Terrifying Precedent: Woman to Be Tried for Murder for Giving Birth to Stillborn When She Was 16
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Rennie Gibbs’s daughter, Samiya, was a month premature when she simultaneously entered the world and left it, never taking a breath. To experts who later examined the medical record, the stillborn infant’s most likely cause of death was also the most obvious: the umbilical cord wrapped around her neck.
But within days of Samiya’s delivery in November 2006, Steven Hayne, Mississippi’s de facto medical examiner at the time, came to a different conclusion. Autopsy tests had turned up traces of a cocaine byproduct in Samiya’s blood, and Hayne declared her death a homicide, caused by “cocaine toxicity.”
In early 2007, a Lowndes County grand jury indicted Gibbs, a 16-year-old black teen, for “depraved heart murder” — defined under Mississippi law as an act “eminently dangerous to others…regardless of human life.” By smoking crack during her pregnancy, the indictment said, Gibbs had “unlawfully, willfully, and feloniously” caused the death of her baby. The maximum sentence: life in prison.
Seven years and much legal wrangling later, Gibbs could finally go on trial this spring — part of a wave of “fetal harm” cases across the country in recent years that pit the rights of the mother against what lawmakers, health care workers, prosecutors, judges, jurors, and others view as the rights of the unborn child.
A judge is said to be likely to decide this week if the case should move forward or be dismissed. Assuming it continues, whether Gibbs becomes the first woman ever convicted by a Mississippi jury for the loss of her pregnancy could turn on a fundamental question that has received surprisingly little scrutiny so far by the courts: Is there scientific proof that cocaine can cause lasting damage to a child exposed in the womb, or are the conclusions reached by Hayne and prosecutors based on faulty analysis and junk science?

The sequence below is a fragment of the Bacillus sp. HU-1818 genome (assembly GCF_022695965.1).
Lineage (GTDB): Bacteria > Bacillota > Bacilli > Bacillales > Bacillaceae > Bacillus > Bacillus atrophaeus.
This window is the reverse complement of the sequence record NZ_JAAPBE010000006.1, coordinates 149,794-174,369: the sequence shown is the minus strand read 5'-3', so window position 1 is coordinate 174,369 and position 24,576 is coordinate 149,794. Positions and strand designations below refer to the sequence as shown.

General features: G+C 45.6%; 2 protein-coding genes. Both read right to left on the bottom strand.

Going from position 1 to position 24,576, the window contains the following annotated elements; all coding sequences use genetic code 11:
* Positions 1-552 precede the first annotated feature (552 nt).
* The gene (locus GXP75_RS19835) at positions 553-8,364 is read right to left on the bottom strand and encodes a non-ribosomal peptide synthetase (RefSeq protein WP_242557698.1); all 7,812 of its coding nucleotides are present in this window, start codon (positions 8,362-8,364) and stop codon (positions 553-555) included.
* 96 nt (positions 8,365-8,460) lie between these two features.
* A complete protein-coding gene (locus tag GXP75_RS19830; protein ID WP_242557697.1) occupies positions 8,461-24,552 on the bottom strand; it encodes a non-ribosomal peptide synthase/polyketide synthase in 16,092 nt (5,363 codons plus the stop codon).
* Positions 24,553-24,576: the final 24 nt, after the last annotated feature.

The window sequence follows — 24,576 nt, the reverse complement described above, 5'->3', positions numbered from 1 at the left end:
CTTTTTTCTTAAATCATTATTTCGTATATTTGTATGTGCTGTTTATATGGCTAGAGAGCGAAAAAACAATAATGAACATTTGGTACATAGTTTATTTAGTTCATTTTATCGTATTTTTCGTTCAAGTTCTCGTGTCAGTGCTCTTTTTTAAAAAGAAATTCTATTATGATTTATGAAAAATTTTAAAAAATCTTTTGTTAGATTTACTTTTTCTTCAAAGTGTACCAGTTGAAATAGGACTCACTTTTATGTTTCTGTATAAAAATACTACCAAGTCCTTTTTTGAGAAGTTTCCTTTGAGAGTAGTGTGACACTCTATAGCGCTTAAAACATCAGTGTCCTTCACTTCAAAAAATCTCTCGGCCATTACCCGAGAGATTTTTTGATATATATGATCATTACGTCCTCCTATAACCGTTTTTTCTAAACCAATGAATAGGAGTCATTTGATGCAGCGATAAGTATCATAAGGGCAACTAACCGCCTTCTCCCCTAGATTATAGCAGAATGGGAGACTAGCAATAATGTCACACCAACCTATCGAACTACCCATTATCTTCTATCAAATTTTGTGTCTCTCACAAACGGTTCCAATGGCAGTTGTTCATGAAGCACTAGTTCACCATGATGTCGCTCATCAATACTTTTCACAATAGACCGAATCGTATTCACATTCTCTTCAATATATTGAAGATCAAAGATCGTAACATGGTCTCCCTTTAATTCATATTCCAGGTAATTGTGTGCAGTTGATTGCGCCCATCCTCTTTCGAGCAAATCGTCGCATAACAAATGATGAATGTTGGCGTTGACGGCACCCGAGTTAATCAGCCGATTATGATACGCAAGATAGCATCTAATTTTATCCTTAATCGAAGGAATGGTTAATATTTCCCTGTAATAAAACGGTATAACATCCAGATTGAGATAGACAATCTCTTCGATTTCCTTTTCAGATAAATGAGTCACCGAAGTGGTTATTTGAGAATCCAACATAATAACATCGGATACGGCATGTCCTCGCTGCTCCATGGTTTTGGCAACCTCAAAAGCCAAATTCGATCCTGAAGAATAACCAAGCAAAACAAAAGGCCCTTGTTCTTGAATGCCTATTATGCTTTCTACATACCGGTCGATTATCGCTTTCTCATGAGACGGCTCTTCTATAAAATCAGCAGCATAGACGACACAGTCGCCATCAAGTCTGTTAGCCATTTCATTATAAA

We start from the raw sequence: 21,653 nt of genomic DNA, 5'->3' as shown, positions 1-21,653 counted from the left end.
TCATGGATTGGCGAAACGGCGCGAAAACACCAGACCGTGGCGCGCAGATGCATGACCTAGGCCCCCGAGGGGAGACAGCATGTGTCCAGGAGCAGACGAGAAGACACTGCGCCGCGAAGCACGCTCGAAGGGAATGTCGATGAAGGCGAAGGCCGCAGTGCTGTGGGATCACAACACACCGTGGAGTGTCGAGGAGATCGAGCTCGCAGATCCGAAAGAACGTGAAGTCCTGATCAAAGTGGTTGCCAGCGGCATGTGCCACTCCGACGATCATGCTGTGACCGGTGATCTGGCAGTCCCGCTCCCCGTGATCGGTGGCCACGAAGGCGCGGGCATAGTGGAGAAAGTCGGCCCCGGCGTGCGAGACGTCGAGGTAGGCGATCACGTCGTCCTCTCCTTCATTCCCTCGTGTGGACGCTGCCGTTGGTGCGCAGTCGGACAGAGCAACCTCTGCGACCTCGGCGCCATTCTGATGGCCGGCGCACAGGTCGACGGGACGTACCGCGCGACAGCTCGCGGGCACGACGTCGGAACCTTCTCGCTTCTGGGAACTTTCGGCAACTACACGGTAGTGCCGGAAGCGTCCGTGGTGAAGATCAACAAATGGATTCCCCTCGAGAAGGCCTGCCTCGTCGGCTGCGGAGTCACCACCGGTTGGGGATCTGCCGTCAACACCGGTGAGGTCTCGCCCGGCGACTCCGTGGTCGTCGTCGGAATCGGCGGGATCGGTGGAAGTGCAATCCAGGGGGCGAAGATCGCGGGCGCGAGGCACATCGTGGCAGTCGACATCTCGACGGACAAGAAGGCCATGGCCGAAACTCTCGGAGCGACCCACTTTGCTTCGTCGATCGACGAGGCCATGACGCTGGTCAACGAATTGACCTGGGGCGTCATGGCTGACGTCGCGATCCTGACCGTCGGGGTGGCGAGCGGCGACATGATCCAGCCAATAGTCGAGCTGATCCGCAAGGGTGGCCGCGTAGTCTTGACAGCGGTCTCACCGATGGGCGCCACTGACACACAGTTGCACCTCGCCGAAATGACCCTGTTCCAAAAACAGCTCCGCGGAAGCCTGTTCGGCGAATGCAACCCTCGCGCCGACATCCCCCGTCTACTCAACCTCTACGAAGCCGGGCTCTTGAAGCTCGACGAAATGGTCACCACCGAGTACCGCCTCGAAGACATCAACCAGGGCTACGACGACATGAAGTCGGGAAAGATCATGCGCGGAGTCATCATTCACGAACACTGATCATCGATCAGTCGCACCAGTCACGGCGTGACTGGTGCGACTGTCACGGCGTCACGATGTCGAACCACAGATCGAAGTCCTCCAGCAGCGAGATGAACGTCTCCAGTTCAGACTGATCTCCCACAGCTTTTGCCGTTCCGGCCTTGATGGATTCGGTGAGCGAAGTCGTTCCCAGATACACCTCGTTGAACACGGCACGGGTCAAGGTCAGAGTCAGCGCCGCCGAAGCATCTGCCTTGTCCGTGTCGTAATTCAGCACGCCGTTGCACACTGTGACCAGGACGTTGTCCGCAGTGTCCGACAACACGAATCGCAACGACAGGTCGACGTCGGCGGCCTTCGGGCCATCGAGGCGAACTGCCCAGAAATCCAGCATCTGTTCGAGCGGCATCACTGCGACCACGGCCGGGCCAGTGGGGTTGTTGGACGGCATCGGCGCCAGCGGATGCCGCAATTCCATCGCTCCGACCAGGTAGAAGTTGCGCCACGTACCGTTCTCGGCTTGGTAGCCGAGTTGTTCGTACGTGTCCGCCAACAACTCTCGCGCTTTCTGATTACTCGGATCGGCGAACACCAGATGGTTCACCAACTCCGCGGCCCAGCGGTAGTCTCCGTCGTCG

The case intersects a number of divisive and difficult issues — the criminal justice system’s often disproportionate treatment of poor people of color, especially in drug prosecutions; the backlash to Roe v. Wade and the conservative push to establish “personhood” for fetuses as part of a broad-based strategy to weaken abortion laws. A wild card in the case — Mississippi’s history of using sometimes dubious forensic evidence to win criminal convictions over many years — could end up playing a central role.
Prosecutors argue that the state has a responsibility to protect children from the dangerous actions of their parents. Saying Gibbs should not be tried for murder is like saying that “every drug addict who robs or steals to obtain money for drugs should not be held accountable for their actions because of their addiction,” the state attorney general’s office wrote in a brief to the Mississippi Supreme Court.
But some civil libertarians and women’s rights advocates worry that if Gibbs is convicted, the precedent could inspire more prosecutions of Mississippi women and girls for everything from miscarriage to abortion — and that African Americans, who suffer twice as many stillbirths as whites, would be affected the most.
Mississippi has one of has one of the worst records for maternal and infant health in the U.S., as well as some of the highest rates of teen pregnancy and sexually transmitted disease and among the most restrictive policies on abortion. Many of the factors that have been linked to prenatal and infant mortality — poverty, poor nutrition, lack of access to healthcare, pollution, smoking, stress — are rampant there.
“It’s tremendously, tremendously frightening, this case,” said Oleta Fitzgerald, southern regional director for the Children’s Defense Fund, an advocacy and research organization, in Jackson. “There’s real fear for young women whose babies are dying early who [lack the resources to] defend themselves and their actions.”